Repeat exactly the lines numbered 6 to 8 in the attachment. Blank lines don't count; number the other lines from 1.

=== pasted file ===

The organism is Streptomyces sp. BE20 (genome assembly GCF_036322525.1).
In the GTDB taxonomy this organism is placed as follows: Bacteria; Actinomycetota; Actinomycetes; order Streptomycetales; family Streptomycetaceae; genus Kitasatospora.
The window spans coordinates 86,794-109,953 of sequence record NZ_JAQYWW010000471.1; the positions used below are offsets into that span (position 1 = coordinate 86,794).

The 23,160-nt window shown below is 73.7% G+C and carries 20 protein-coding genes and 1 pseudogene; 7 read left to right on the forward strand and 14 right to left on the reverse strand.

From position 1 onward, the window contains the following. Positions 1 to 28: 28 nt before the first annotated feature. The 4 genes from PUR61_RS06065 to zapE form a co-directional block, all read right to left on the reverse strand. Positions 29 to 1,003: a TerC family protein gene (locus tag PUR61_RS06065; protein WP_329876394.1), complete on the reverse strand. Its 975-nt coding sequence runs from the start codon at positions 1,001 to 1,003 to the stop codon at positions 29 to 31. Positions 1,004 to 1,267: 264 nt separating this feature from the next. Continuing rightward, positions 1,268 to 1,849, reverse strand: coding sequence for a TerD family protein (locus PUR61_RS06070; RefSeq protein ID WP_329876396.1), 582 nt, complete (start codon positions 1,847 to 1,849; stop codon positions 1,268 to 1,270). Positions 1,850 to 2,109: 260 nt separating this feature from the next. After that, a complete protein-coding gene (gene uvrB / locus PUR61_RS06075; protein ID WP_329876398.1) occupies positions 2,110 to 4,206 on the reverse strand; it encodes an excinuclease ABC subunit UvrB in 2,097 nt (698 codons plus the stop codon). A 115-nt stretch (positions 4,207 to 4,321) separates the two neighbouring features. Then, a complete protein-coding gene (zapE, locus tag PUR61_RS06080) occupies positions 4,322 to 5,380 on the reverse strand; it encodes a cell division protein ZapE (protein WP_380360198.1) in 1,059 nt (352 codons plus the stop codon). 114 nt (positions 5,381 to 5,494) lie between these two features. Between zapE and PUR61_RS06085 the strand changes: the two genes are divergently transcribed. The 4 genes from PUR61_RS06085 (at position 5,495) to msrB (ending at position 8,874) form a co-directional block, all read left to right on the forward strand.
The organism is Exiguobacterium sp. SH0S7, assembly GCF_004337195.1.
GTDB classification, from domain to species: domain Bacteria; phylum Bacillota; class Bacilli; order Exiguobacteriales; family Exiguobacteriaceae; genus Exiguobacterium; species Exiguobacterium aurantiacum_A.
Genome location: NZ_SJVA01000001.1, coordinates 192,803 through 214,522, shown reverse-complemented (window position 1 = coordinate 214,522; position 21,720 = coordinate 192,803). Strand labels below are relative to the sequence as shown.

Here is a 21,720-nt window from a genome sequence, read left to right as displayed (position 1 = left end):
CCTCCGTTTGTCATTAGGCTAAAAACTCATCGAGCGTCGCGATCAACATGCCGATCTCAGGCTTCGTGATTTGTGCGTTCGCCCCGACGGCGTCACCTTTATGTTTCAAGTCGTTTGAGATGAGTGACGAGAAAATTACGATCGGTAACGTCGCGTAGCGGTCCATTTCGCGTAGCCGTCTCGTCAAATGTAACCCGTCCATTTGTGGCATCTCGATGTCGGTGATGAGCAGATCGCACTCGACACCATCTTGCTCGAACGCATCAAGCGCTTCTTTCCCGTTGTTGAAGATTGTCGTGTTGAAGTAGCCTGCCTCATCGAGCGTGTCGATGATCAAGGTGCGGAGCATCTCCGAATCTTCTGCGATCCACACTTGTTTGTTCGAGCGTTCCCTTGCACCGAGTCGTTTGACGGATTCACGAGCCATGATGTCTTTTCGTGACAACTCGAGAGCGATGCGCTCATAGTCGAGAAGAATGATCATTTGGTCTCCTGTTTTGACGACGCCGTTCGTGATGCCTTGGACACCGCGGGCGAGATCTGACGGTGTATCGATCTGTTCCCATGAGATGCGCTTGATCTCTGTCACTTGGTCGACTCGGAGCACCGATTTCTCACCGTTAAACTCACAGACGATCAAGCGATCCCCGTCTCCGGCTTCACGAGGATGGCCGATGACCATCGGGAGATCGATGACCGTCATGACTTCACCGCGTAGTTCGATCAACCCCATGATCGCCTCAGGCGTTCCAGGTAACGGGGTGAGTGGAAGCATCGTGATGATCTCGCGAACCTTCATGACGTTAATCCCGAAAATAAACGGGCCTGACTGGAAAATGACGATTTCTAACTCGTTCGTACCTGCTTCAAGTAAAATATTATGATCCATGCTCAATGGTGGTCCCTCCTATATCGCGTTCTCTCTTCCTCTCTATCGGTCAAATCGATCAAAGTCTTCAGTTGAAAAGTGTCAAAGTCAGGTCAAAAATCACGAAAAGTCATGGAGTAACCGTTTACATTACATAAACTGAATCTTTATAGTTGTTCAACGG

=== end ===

The organism is Exiguobacterium sp. SH0S7, assembly GCF_004337195.1.
GTDB classification, from domain to species: domain Bacteria; phylum Bacillota; class Bacilli; order Exiguobacteriales; family Exiguobacteriaceae; genus Exiguobacterium; species Exiguobacterium aurantiacum_A.
Genome location: NZ_SJVA01000001.1, coordinates 192,803 through 214,522, shown reverse-complemented (window position 1 = coordinate 214,522; position 21,720 = coordinate 192,803). Strand labels below are relative to the sequence as shown.